Le Corbusier was against the construction of a new building near the Punjab and Haryana High Court. The French master architect had also refused to give his consent to the “provision of chambers for lawyers on the premises of the High Court building” some 60 years ago after asserting Capitol Complex was not for private offices.
Documents in possession1 of The Tribune suggest the HC building committee’s nod to construction of multi-storey buildings in the vicinity would not have met his approval for reasons evident in a letter he wrote.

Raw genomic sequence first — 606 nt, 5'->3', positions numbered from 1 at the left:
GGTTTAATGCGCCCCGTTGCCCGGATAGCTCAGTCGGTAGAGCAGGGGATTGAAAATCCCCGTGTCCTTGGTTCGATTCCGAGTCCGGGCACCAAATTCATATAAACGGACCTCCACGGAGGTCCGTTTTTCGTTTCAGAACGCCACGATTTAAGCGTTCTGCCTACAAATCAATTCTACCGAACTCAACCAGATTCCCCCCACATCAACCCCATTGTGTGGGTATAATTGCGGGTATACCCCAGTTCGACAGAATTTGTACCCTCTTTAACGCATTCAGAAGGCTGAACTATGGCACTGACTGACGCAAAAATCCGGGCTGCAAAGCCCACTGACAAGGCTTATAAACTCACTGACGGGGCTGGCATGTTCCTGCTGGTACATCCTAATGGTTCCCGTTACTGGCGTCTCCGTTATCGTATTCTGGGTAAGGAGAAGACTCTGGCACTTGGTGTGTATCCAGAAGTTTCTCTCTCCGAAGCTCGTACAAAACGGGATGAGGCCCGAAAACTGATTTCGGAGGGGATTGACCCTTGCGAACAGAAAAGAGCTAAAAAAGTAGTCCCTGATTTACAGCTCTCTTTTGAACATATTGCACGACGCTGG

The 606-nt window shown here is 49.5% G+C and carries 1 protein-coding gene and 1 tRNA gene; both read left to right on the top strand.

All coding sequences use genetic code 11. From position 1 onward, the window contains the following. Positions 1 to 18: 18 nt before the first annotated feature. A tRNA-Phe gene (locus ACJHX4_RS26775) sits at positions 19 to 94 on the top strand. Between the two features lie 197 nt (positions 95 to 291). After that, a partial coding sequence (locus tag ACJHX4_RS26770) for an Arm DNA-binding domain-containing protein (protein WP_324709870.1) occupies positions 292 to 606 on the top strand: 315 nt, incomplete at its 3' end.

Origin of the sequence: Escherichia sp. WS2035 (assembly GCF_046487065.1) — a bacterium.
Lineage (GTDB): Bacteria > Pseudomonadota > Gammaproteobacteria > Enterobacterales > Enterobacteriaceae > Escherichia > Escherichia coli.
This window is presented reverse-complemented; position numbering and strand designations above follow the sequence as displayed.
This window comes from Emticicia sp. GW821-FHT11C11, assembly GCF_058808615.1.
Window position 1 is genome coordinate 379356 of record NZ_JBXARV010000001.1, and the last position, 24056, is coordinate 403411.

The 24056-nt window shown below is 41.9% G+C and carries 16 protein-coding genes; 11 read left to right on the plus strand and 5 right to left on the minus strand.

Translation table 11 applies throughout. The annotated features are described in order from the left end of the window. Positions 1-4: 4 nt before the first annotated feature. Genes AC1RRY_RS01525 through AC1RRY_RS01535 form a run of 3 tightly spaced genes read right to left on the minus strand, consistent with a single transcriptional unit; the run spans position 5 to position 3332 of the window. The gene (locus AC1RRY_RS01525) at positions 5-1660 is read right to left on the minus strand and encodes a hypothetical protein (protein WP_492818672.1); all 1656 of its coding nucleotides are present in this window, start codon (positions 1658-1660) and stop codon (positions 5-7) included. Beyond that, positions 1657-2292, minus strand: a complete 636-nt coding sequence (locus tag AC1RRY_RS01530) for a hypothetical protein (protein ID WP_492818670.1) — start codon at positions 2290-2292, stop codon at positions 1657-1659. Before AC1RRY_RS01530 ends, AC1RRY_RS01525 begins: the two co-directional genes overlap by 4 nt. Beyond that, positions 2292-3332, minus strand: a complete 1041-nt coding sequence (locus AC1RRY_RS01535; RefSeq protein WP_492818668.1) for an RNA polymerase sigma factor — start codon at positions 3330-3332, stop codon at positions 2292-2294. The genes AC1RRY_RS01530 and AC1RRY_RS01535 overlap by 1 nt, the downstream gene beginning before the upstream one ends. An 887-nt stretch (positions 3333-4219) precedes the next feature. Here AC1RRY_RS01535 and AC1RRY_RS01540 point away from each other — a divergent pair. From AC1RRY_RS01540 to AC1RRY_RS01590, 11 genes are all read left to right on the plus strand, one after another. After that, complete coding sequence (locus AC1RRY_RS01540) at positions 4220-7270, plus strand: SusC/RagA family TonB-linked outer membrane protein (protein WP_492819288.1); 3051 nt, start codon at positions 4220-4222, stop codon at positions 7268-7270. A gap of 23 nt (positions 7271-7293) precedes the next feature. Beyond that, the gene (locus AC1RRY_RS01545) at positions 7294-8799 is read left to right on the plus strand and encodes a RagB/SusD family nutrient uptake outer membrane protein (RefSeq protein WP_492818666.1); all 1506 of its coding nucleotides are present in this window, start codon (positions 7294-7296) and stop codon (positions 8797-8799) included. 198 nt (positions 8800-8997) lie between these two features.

Corbusier asserted: “In the architectural and urbanistic composition of the Capitol, a new building is not to be erected near about the High Court; it would spoil the unity. In my point of view, the advocates have to have their offices in the city — City Centre or any other place — with their own apartments or otherwise. Private life and business is not to come to the Capitol.”
- 1. The letter was sent to “BB Vohra, IAS, Secretary to the Punjab Government, Capital Project, Chandigarh” on the issue of providing chambers. Referring to communication by the “Chief Architect and the Chief Town Planner from Chief Engineer, Capital”, Corbusier wrote he could not give his consent to the proposition, “which to me seems to be arising out of confusion”.